Making Sense of Medical Studies

You’re watching the news and you hear about a new study that could affect you or a loved one. Of course, you want to find out more. Chances are, though, that trying to understand the study mentioned in the newscast is going to leave you with more questions than answers. Here are some pointers to help you translate that scientific jargon into plain English.

Randomized trials

There are several types of studies. The most reliable is the randomized control trial (RCT). An RCT has:

A treatment group. One group of people receives experimental treatment, like a new medication.

A control group. The control group doesn’t get the new medication or therapy. Instead they may receive the standard therapy or a placebo (sugar pill).

Randomly chosen participants. Neither the subjects nor the researchers choose who goes into which group.

An RCT will often have these features:

It is doubled blinded. Neither the subjects nor the researchers know which patients are in which group.

It has a large sample size. Many people are tested.

Subjects are followed over a long period of time (this can be for years – or even a lifetime – depending on the study).

Case control and cohort studies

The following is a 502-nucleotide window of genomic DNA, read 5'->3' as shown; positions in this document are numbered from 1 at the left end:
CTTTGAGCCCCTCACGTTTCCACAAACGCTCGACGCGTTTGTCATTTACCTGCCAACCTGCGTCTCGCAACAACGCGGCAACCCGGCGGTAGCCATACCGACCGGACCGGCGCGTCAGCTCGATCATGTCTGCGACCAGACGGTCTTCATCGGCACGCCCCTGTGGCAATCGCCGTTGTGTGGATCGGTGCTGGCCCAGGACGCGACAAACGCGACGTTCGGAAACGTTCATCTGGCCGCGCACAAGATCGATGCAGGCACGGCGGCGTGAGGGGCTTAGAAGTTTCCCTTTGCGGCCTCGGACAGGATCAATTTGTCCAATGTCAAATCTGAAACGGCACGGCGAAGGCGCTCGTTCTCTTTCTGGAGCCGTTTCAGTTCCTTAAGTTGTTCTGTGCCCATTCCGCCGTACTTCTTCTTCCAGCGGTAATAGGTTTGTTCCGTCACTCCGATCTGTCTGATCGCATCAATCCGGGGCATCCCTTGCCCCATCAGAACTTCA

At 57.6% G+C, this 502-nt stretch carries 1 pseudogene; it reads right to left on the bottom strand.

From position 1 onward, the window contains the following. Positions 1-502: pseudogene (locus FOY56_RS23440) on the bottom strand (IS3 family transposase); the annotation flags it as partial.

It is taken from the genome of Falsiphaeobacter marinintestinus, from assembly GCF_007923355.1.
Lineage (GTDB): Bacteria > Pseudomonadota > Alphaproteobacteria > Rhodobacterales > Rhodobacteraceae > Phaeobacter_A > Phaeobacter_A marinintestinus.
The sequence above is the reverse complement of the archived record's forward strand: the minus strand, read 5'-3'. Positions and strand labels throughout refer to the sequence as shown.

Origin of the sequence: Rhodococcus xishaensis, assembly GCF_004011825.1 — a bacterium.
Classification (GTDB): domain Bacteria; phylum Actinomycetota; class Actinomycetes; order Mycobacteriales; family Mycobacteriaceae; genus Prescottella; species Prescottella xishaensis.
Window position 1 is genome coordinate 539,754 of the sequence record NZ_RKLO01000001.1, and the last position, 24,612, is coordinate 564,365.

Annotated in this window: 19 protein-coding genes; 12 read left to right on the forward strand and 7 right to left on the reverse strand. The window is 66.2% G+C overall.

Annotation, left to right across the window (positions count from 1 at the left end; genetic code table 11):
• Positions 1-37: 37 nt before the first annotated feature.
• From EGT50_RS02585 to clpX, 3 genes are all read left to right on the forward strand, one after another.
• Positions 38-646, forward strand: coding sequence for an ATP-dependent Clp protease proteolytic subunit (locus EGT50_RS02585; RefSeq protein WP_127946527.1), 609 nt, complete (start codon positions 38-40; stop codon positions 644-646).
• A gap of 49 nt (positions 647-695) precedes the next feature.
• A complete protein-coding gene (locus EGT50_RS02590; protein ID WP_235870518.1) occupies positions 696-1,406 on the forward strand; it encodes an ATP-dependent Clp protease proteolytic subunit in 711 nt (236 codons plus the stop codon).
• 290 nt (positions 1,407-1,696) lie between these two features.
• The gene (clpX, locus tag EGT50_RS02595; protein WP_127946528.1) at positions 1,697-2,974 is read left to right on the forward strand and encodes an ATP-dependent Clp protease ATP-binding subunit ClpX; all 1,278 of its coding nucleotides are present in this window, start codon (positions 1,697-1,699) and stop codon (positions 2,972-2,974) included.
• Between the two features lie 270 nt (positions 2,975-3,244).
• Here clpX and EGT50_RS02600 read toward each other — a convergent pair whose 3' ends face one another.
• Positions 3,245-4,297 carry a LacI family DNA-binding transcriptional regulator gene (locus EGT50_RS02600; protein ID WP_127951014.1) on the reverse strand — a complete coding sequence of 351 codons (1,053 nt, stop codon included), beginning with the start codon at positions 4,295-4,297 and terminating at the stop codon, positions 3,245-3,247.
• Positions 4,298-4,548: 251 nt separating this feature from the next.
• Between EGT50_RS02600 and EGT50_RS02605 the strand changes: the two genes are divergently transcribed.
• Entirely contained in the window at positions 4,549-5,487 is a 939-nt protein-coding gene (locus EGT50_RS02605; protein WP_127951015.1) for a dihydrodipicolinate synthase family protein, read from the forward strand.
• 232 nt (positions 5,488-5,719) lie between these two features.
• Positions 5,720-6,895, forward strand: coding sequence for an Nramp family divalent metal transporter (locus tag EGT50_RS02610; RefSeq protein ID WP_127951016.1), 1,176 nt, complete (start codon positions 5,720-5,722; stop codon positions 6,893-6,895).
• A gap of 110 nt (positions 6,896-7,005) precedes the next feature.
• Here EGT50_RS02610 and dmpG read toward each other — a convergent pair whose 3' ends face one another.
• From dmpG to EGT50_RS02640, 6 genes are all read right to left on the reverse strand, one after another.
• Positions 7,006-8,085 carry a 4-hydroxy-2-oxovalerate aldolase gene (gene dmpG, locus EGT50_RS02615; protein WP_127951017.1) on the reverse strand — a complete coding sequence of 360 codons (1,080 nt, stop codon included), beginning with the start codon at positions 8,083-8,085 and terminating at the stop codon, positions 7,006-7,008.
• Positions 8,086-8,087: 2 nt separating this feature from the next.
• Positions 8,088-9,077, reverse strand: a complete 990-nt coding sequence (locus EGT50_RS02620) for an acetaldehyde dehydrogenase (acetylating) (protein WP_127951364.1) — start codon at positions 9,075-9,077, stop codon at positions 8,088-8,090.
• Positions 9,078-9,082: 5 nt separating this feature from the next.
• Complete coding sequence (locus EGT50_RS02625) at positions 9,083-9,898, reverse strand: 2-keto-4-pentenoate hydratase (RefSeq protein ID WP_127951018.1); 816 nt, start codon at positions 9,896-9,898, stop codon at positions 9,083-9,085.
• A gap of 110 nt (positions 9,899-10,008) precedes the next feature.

Case control and cohort studies are a step below the RCT. A case control study looks for a common link by comparing people who’ve had a certain disease with people who haven’t. For example, if some passengers on a cruise ship came down with food poisoning and others didn’t, a case control study would compare the types of foods eaten by each group.

A cohort study looks at people who’ve been exposed to a certain risk and compares them to people who haven’t. The group is followed to see what happens to them in the future. For example, researchers may study children who’ve been exposed to secondhand smoke and children who haven’t – and later compare the cancer rates between the two groups.

Other types of studies

The evidence provided in the following studies isn’t as strong as in the RCT, case control study or cohort study.

Cross-sectional study. Looks at a single point in time.- Example: Comparison between overweight and thin adults to determine which group more often develops diabetes.

Ecological study. Compares disease rates in different populations.- Example: Comparison of cavity rates among children in two different towns with two different fluoride levels in the water.

Meta-analyses. Instead of working with patients directly, researcher reviews medical literature for similar studies, then combines the results.

Case reports. Describes the symptoms of a patient with puzzling symptoms. When AIDS first appeared, so did numerous case reports describing its symptoms.


A trial is a study that tests a drug or medical device to see if it’s safe.


All clinical studies are based on a set of rules known as protocols. They describe such things as the types of people who will participate in the study, the schedule for providing tests and medications, and the length of the study.